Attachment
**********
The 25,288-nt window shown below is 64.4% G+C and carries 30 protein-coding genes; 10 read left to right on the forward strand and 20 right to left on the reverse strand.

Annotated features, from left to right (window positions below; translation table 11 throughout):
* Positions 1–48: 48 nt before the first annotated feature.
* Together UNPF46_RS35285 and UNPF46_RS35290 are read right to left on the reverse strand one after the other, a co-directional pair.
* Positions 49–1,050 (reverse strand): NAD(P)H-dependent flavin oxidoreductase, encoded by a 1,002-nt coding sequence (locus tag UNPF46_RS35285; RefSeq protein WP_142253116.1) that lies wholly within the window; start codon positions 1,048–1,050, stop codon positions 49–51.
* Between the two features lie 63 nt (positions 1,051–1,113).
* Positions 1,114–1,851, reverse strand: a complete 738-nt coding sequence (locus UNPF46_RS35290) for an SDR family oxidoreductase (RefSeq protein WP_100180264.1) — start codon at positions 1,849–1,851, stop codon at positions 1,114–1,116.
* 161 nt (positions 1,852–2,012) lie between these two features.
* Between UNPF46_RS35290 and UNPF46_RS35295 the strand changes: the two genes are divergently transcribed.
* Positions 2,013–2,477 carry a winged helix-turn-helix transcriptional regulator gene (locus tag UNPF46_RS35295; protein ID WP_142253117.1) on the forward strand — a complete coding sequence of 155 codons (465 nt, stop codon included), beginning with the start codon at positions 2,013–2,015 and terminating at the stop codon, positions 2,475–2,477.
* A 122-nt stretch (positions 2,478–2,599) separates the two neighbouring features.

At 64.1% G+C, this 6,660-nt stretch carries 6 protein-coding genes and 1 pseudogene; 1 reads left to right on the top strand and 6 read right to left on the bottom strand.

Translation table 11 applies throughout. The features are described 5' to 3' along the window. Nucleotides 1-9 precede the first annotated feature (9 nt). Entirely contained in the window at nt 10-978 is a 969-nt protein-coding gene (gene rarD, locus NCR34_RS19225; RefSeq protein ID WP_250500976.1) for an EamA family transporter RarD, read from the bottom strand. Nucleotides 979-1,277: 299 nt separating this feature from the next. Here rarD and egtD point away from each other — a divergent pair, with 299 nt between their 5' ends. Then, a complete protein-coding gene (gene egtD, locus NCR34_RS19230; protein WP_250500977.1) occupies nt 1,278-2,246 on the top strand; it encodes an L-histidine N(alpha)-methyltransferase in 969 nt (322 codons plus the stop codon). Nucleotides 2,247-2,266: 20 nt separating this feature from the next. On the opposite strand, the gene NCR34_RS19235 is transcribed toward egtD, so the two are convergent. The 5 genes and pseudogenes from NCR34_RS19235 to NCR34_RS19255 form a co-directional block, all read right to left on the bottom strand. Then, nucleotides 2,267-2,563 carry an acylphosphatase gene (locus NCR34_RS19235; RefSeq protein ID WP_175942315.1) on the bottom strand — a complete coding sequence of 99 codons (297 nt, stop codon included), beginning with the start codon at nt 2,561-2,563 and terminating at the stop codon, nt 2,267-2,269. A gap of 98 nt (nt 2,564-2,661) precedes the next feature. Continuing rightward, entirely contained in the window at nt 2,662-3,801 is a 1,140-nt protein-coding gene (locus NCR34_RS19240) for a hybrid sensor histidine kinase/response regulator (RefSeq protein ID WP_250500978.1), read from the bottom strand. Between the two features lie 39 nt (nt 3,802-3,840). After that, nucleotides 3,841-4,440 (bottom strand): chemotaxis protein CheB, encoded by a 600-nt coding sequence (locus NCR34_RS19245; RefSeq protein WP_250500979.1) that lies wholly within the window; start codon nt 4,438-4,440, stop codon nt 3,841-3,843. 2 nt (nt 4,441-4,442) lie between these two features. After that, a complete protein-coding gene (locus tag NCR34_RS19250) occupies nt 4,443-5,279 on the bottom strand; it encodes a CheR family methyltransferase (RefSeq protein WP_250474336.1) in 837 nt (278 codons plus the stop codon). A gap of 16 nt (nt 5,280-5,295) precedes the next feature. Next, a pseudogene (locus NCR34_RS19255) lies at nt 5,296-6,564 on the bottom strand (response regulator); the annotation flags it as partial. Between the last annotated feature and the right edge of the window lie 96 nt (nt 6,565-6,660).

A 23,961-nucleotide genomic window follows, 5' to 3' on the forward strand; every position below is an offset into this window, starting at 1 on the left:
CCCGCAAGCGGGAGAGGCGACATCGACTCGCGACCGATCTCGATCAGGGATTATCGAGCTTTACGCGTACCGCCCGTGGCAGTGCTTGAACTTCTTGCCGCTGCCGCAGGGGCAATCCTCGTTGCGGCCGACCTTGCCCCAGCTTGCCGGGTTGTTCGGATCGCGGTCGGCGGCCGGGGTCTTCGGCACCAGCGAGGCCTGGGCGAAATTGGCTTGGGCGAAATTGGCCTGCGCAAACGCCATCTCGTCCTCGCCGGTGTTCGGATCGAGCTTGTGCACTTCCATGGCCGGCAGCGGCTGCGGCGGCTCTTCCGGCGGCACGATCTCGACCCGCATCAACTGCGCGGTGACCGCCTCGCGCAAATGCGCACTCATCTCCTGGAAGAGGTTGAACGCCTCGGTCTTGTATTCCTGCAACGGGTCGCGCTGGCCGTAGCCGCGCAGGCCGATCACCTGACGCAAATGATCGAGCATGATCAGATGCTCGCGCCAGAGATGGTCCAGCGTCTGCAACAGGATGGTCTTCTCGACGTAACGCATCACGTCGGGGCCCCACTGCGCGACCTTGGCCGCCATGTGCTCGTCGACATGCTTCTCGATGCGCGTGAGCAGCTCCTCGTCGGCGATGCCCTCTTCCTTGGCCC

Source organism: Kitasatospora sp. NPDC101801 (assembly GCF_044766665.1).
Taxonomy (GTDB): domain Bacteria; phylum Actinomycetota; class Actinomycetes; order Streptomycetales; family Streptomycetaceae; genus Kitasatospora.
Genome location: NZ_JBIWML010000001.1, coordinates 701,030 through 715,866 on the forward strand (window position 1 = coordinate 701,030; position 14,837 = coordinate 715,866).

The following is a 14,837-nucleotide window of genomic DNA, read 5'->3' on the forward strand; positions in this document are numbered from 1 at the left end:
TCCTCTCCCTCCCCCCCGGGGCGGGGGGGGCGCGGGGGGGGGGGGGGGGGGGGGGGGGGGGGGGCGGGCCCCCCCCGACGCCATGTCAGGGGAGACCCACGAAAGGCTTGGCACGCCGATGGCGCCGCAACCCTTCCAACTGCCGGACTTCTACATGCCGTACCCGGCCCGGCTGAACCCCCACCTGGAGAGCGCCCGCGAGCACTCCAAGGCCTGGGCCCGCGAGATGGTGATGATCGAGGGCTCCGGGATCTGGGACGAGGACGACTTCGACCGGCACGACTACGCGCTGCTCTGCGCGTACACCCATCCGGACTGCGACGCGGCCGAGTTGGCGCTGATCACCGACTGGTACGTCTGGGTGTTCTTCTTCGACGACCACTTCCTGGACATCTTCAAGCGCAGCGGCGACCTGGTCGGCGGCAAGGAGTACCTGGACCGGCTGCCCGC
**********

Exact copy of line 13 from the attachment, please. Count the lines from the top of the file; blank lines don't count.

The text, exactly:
Translation table 11 applies throughout. The features are described 5' to 3' along the window. Nucleotides 1-9 precede the first annotated feature (9 nt). Entirely contained in the window at nt 10-978 is a 969-nt protein-coding gene (gene rarD, locus NCR34_RS19225; RefSeq protein ID WP_250500976.1) for an EamA family transporter RarD, read from the bottom strand. Nucleotides 979-1,277: 299 nt separating this feature from the next. Here rarD and egtD point away from each other — a divergent pair, with 299 nt between their 5' ends. Then, a complete protein-coding gene (gene egtD, locus NCR34_RS19230; protein WP_250500977.1) occupies nt 1,278-2,246 on the top strand; it encodes an L-histidine N(alpha)-methyltransferase in 969 nt (322 codons plus the stop codon). Nucleotides 2,247-2,266: 20 nt separating this feature from the next. On the opposite strand, the gene NCR34_RS19235 is transcribed toward egtD, so the two are convergent. The 5 genes and pseudogenes from NCR34_RS19235 to NCR34_RS19255 form a co-directional block, all read right to left on the bottom strand. Then, nucleotides 2,267-2,563 carry an acylphosphatase gene (locus NCR34_RS19235; RefSeq protein ID WP_175942315.1) on the bottom strand — a complete coding sequence of 99 codons (297 nt, stop codon included), beginning with the start codon at nt 2,561-2,563 and terminating at the stop codon, nt 2,267-2,269. A gap of 98 nt (nt 2,564-2,661) precedes the next feature. Continuing rightward, entirely contained in the window at nt 2,662-3,801 is a 1,140-nt protein-coding gene (locus NCR34_RS19240) for a hybrid sensor histidine kinase/response regulator (RefSeq protein ID WP_250500978.1), read from the bottom strand. Between the two features lie 39 nt (nt 3,802-3,840). After that, nucleotides 3,841-4,440 (bottom strand): chemotaxis protein CheB, encoded by a 600-nt coding sequence (locus NCR34_RS19245; RefSeq protein WP_250500979.1) that lies wholly within the window; start codon nt 4,438-4,440, stop codon nt 3,841-3,843. 2 nt (nt 4,441-4,442) lie between these two features. After that, a complete protein-coding gene (locus tag NCR34_RS19250) occupies nt 4,443-5,279 on the bottom strand; it encodes a CheR family methyltransferase (RefSeq protein WP_250474336.1) in 837 nt (278 codons plus the stop codon). A gap of 16 nt (nt 5,280-5,295) precedes the next feature. Next, a pseudogene (locus NCR34_RS19255) lies at nt 5,296-6,564 on the bottom strand (response regulator); the annotation flags it as partial. Between the last annotated feature and the right edge of the window lie 96 nt (nt 6,565-6,660).